Health

Ground-Breaking Global Study Unveils The Mental Health Minefield of The Remote Rotational Workforce

CSIR  IndiGenome resource of 1029 Indian genomes provides a compendium of genetic variants representing the contemporary Indian population

Ahmedabad

 

Whether on or offshore, the work and lifestyle of a remote rotational worker is unique. While lucrative for some, it has long been associated with a high impact on mental health and wellbeing. A groundbreaking global report from the International SOS Foundation and Affinity Health at Work, ‘Mental Health and the Remote Rotational Workforce’, provides in depth insight into the psychological impacts of this unique mode of working. The new study[1] highlights evidence of the high level of suicidal thoughts, clinical depression, impacts on physical health (such as diet) and the impact of the COVID-19 pandemic on this workforce.

 

Dr Rahul Kalia, Medical Director, India, International SOS, commented, “Workers in demanding work profiles such as remote rotational jobs need to stay healthy, both physically and mentally. While physical health receives wide visibility, there is an urgent need for increased focus, understanding and strategies to identify and mitigate prevailing mental health issues in order to promote better metal health of the remote rotational workforce. This is highlighted in our survey, which uncovers significantly high levels of critical mental ill health issues, including suicidal thoughts and depression. The COVID-19 environment has also added increased stress on this already pressured working arrangement.”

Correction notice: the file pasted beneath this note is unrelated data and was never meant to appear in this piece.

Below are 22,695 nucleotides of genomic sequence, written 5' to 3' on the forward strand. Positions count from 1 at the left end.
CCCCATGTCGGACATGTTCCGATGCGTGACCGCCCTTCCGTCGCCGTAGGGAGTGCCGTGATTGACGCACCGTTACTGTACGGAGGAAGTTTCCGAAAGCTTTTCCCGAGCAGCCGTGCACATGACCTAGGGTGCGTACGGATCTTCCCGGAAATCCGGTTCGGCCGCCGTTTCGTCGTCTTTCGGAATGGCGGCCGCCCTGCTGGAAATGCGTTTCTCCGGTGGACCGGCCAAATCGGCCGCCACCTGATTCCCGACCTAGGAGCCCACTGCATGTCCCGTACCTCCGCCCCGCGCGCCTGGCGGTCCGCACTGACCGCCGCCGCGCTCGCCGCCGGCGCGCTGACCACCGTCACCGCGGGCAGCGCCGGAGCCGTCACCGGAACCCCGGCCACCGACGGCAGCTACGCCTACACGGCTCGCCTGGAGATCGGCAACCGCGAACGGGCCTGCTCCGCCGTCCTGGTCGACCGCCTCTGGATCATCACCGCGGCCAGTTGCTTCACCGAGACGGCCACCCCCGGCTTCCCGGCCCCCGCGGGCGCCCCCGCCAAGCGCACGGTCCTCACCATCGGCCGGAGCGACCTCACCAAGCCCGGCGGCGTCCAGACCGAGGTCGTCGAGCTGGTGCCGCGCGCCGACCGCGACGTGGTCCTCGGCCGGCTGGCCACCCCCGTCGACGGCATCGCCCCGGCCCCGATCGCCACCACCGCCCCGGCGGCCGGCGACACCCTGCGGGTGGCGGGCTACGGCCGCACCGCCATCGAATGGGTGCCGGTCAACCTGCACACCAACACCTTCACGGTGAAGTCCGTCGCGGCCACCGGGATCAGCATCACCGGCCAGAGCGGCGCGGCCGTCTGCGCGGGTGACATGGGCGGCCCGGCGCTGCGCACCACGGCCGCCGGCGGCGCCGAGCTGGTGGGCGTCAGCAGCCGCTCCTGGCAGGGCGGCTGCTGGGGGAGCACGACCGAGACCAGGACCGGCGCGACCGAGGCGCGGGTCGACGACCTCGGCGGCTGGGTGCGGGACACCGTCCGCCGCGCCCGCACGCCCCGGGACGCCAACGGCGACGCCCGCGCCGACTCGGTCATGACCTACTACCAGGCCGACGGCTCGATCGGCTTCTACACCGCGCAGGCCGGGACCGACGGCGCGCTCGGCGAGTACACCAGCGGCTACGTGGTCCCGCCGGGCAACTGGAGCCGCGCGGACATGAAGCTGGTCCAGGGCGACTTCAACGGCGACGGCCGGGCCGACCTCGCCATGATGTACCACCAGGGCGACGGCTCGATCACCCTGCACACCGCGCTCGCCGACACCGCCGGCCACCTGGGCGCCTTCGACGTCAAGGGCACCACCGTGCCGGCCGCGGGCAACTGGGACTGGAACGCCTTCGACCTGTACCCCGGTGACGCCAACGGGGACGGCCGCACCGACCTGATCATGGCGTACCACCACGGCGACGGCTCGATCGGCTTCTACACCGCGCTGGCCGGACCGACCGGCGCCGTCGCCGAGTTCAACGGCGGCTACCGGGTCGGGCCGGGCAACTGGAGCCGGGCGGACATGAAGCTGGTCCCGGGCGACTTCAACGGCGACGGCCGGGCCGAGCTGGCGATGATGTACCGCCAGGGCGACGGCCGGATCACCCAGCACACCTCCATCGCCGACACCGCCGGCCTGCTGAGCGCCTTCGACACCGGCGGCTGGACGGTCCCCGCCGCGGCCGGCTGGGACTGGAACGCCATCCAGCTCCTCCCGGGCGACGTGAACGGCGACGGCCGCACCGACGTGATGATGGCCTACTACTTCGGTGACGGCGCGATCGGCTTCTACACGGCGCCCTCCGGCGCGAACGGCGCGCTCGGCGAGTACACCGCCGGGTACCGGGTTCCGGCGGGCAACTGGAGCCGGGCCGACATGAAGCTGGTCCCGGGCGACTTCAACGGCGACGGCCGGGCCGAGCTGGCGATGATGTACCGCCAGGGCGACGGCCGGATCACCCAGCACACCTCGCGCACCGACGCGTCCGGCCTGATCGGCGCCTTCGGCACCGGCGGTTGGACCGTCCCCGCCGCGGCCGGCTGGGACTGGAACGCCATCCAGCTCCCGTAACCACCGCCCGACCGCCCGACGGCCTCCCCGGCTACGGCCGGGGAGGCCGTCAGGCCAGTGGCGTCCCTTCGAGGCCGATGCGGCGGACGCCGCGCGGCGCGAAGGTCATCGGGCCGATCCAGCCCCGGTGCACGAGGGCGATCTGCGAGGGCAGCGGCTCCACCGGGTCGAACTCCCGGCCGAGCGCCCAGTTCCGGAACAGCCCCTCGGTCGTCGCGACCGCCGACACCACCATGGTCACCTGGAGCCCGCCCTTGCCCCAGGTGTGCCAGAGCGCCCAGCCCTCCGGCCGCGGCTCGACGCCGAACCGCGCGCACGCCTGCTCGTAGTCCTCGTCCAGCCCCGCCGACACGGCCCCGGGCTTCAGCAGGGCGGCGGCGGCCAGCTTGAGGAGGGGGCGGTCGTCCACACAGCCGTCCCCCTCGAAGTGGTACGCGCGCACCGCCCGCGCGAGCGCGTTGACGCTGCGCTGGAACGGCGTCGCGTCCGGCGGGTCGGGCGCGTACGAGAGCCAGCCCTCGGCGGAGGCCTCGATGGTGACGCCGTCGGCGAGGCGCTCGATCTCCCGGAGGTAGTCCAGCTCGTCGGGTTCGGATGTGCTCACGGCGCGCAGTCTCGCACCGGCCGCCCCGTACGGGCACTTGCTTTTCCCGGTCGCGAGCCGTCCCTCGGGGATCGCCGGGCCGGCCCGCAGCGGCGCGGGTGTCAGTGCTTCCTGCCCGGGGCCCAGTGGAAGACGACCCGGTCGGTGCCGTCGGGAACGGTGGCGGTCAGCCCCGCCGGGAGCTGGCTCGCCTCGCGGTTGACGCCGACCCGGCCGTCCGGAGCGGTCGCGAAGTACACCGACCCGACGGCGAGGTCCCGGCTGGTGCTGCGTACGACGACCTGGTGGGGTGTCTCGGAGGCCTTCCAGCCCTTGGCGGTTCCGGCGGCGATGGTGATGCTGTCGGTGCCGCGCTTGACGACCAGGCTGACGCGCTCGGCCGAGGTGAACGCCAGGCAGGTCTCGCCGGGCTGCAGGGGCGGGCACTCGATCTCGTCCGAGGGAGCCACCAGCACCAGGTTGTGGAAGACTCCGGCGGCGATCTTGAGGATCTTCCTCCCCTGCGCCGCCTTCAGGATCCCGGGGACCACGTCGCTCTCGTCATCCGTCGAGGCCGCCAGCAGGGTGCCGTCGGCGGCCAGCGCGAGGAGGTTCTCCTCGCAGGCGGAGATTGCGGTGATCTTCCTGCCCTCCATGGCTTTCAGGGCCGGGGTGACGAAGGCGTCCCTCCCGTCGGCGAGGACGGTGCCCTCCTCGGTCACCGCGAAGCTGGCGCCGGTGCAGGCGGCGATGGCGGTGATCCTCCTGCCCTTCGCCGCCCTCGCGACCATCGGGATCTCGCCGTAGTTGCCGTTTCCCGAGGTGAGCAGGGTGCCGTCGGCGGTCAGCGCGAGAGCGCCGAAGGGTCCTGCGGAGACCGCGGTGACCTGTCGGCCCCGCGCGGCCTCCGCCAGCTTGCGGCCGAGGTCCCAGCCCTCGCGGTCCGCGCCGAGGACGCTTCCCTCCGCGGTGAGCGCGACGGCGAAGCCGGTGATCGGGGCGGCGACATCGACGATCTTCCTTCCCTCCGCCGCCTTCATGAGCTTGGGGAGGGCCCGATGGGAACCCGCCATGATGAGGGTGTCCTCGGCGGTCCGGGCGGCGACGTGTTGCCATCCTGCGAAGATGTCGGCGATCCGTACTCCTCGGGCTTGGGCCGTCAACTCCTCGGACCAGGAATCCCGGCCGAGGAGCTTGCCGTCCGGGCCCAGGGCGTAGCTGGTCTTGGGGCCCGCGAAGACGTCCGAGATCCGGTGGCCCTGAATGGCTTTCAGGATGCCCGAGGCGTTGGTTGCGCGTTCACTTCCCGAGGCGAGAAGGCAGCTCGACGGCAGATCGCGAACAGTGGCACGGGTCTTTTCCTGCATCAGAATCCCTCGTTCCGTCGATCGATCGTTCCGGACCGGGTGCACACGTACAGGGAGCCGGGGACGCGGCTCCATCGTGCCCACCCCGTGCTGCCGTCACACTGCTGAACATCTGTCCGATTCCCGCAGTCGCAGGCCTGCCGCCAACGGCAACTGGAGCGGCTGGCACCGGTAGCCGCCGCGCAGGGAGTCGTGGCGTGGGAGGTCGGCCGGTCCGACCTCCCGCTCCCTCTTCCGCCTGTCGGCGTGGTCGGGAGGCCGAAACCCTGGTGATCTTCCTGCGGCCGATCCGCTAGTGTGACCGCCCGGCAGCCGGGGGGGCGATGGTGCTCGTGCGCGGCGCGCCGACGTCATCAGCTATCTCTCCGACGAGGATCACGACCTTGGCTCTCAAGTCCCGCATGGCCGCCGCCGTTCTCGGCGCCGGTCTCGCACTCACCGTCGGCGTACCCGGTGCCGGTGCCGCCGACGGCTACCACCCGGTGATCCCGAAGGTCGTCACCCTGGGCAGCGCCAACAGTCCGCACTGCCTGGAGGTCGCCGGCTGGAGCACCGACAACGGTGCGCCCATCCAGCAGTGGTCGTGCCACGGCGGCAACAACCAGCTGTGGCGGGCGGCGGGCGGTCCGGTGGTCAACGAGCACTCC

‘Mental Health and the Remote Rotational Worker’ synthesizes global data, including interviews with industry stakeholders, an extensive review of existing literature and an in-depth survey of 200 remote rotational workers. The respondents were from mining, offshore and seafaring/maritime based in; 59% Asia,15% Middle East, North Africa,15% Africa, 3% Europe, 3% APAC (Australia, New Zealand and Papua New Guinea), 5% Americas. 46% categorised themselves as employees, 33% managers and 21% did not categorise. 81% male. Average age of 41 years. 70% of respondents were married. 95% had no history of, or current diagnosis, of any psychological issues.